Although the lake lies relatively near the Oregon Trail, which runs north and east of the lake, and was traveled by many pioneers between 1836 and the 1850s, it seems none of them went south enough to view the lake. It was not until 1863 that Mormon pioneers led by Charles C. Rich settled in the Bear Lake Valley, but they made an agreement with Native Americans which left most of the Utah portion of the valley in Indian possession. The Mormons gradually moved south and established the villages of Garden City, Pickelville, and Laketown, each along the lake's shore.

In later years, Bear Lake became a resort and recreation area, with many developers selling lake shore and mountain view lots. The beaches of Lakota and Ideal were given to private development in the 1970s, including the Blue Water and Sweetwater developments. The State of Utah bought the far southeast beach for use as a state park, and the state also operates a marina on the lake's west side.

Environmental concerns have arisen with the ongoing development of the area. The lake is diked on the Idaho side and downstream Bear River water users use it as a reservoir.


Formed in a half graben valley straddling the Idaho-Utah border, the lake has an approximate area of 109 square miles (280 km2) and sits at an elevation of 5,924 feet (1,806 m) along the northeast side of the Wasatch Range and the east side of the Bear River Mountains.[11]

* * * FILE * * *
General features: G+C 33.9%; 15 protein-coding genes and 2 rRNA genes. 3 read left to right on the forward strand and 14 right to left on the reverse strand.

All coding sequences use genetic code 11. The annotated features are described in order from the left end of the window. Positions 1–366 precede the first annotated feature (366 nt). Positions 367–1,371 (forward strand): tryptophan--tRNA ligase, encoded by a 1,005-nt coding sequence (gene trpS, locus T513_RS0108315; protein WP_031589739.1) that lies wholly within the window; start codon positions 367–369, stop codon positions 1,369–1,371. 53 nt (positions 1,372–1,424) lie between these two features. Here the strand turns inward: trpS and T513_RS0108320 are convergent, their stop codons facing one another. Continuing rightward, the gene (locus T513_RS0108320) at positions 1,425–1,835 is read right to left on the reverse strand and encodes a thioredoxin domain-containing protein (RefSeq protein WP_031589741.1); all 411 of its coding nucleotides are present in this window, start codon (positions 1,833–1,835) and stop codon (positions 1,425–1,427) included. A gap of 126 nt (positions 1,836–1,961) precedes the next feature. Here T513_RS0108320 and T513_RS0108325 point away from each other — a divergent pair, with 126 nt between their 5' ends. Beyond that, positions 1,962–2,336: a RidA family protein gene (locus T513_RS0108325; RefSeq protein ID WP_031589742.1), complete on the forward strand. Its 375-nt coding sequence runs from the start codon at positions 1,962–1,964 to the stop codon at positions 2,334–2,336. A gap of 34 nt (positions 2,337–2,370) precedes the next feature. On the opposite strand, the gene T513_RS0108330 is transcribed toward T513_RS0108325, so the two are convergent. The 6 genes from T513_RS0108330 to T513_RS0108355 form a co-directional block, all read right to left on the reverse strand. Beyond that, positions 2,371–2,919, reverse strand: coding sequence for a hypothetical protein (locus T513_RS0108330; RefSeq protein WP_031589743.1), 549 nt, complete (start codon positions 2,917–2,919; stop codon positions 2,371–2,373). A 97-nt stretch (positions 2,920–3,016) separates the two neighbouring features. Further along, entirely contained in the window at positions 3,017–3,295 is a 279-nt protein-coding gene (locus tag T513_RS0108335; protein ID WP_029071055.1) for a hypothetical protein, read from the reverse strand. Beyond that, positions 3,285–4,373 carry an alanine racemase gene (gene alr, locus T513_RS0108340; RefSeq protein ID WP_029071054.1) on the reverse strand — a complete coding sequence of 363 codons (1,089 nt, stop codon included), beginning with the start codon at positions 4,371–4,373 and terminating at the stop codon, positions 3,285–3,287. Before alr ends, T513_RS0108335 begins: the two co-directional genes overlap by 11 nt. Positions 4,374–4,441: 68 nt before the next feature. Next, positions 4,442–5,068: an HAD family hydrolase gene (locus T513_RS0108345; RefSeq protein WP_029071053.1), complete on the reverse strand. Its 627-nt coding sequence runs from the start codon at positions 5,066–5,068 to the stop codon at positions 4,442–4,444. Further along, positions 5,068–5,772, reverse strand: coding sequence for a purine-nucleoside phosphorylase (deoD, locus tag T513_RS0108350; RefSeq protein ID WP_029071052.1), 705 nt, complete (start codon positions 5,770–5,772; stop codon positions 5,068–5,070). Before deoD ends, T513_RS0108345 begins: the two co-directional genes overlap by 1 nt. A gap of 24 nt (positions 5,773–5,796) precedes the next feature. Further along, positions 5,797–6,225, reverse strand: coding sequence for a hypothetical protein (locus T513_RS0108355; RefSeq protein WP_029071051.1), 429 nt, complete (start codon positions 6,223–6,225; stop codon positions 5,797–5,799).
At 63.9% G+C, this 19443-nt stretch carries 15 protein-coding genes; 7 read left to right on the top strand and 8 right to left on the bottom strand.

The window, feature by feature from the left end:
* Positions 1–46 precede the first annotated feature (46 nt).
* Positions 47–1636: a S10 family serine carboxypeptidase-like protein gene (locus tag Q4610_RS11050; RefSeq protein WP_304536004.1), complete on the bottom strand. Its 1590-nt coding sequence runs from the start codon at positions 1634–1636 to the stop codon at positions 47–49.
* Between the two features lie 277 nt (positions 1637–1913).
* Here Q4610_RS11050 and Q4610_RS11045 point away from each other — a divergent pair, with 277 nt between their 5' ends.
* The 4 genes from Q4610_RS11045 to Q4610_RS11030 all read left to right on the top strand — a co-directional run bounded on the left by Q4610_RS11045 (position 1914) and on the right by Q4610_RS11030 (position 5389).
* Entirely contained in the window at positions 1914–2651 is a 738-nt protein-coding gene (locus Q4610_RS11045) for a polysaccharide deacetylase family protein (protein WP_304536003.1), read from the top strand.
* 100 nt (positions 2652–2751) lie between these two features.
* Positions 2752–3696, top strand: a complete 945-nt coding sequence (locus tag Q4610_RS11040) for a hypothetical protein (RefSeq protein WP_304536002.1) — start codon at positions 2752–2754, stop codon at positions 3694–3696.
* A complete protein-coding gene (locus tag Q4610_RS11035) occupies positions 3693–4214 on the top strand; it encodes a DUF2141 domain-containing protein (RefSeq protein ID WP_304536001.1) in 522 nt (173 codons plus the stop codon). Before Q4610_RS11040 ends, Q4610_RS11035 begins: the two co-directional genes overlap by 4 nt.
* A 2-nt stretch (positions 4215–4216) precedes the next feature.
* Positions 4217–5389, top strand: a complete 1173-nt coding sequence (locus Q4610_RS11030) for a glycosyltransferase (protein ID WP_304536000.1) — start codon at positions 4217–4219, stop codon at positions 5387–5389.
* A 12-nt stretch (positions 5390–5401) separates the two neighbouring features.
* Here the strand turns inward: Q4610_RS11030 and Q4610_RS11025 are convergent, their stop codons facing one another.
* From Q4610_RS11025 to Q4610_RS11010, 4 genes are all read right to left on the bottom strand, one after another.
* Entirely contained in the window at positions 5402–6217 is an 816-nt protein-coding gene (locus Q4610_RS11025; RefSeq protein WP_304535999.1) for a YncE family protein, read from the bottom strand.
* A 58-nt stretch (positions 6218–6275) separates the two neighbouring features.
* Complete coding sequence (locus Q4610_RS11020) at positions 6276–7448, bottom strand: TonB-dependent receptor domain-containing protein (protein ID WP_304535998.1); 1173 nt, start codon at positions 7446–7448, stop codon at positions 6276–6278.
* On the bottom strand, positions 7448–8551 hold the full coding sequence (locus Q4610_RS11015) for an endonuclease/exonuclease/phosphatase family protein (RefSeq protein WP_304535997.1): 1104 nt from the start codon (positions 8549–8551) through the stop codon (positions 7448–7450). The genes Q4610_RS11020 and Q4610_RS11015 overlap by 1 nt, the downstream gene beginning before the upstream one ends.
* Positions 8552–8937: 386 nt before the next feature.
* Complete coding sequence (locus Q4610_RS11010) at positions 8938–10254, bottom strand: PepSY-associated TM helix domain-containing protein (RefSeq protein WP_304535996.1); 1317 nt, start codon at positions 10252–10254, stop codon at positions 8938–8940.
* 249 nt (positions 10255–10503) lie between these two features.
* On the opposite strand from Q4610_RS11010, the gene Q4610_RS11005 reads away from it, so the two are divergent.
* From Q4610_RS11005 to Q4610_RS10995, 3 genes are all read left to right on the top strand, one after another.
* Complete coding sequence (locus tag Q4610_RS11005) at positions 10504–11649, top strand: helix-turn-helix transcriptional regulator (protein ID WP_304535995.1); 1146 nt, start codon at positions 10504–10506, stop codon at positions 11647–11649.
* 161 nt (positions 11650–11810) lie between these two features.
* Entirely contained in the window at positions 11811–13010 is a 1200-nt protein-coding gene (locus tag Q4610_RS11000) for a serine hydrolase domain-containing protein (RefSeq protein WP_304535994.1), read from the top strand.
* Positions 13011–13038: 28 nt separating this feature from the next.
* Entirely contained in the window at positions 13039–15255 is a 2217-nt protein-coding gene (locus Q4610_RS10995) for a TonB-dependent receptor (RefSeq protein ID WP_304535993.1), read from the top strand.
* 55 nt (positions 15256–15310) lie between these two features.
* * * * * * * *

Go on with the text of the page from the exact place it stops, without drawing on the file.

The lake and surrounding areas are a popular summer tourist destination. The lake has many marinas, beaches, and two tourist towns in Utah: Garden City and Laketown. It also has two state parks, each named Bear Lake State Park: one in Idaho, one in Utah. The Utah state park includes one-half-mile-long Rendezvous Beach at the south end of the lake, location of the 1827 and 1828 Rocky Mountain Rendezvous, and three-mile-long Cisco Beach on the east side, plus additional campground, marina, and boat ramp areas. The Idaho state park includes a north and an east unit, each with a one-mile-long beach. Bear Lake National Wildlife Refuge extends up from the north end of the lake.

Bear Lake has a high rate of endemism (native species not naturally found anywhere else). Several species evolved in the lake's waters, but after the diversion of the Bear River into the lake, many of these have gone extinct.[3] Remaining known endemic species of fish include the Bear Lake strain of the Bonneville Cutthroat Trout,[12] Bonneville cisco, Bonneville whitefish, Bear Lake whitefish, and Bear Lake sculpin.[3] There have been attempts to transplant these species to other areas without success,[13] with the exception of the Bear Lake Cutthroat Trout strain. This trout has flourished in other large bodies of cool water, including Strawberry Reservoir and Scofield Reservoir.

"The Bonneville cisco eat only small aquatic invertebrates or zooplankton. They are eaten by larger fish in the lake including whitefish, Bonneville Cutthroat Trout, and introduced lake trout."[13] Although several fish species have been introduced into the lake, native species have continued to thrive due to careful management.